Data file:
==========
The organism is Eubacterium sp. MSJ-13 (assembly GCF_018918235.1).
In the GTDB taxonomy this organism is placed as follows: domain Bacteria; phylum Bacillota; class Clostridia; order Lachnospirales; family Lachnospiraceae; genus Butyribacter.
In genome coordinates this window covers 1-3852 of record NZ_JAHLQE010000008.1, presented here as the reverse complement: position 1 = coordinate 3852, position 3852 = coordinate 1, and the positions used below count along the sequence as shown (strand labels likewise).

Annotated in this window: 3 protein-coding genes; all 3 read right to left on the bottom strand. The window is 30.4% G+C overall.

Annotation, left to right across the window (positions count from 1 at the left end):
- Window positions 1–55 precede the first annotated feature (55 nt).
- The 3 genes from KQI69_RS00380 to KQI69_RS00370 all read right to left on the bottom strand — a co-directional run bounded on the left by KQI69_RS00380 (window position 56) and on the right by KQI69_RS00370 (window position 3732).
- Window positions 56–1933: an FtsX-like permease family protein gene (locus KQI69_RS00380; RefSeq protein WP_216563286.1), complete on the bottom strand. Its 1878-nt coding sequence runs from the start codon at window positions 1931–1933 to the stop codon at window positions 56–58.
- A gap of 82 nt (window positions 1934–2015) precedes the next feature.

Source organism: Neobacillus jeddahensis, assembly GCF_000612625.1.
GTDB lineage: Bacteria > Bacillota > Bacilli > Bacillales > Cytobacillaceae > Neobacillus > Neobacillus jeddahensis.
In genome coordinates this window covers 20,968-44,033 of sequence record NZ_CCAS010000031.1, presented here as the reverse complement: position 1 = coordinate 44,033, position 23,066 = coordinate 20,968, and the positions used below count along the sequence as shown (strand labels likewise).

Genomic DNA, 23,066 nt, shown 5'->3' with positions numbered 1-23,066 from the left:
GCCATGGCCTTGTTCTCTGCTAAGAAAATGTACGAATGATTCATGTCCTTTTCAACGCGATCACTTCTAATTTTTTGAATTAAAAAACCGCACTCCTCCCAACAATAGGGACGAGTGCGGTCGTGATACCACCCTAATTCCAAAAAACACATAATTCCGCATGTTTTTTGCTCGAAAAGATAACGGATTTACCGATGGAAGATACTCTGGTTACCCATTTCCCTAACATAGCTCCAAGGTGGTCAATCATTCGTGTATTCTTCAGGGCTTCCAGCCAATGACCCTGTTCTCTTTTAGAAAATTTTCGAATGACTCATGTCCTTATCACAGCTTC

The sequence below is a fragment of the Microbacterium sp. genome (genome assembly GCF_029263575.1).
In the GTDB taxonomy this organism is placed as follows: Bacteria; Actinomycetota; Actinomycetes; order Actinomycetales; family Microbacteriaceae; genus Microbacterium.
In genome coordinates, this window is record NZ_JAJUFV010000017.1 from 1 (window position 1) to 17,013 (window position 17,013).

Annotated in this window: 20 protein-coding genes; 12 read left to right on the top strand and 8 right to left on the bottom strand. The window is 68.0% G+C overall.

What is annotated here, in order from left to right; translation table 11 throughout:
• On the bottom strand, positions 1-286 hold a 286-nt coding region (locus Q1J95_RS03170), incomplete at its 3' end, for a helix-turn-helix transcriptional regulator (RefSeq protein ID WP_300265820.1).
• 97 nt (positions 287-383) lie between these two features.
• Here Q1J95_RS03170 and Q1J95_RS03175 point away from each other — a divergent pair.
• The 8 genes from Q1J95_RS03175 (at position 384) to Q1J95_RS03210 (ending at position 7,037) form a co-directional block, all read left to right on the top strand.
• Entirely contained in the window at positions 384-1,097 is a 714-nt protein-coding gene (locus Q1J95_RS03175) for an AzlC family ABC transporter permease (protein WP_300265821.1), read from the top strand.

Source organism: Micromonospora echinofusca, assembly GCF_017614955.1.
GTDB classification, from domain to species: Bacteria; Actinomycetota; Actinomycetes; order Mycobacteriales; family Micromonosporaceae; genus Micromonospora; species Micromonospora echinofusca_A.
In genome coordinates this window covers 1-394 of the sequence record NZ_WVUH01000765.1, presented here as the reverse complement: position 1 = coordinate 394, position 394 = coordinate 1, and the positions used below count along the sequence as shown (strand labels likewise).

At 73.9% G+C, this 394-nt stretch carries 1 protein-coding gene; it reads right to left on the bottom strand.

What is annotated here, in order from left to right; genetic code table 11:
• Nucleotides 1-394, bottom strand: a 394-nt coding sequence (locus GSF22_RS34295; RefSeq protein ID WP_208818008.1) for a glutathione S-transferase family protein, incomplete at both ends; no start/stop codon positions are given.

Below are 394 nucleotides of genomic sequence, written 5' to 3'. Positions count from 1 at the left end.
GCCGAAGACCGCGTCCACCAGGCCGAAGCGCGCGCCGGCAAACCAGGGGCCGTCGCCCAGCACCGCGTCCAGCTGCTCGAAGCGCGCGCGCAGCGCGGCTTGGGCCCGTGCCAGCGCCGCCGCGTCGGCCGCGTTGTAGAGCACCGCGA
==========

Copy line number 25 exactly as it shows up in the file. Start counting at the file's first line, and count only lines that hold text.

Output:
Source organism: Micromonospora echinofusca, assembly GCF_017614955.1.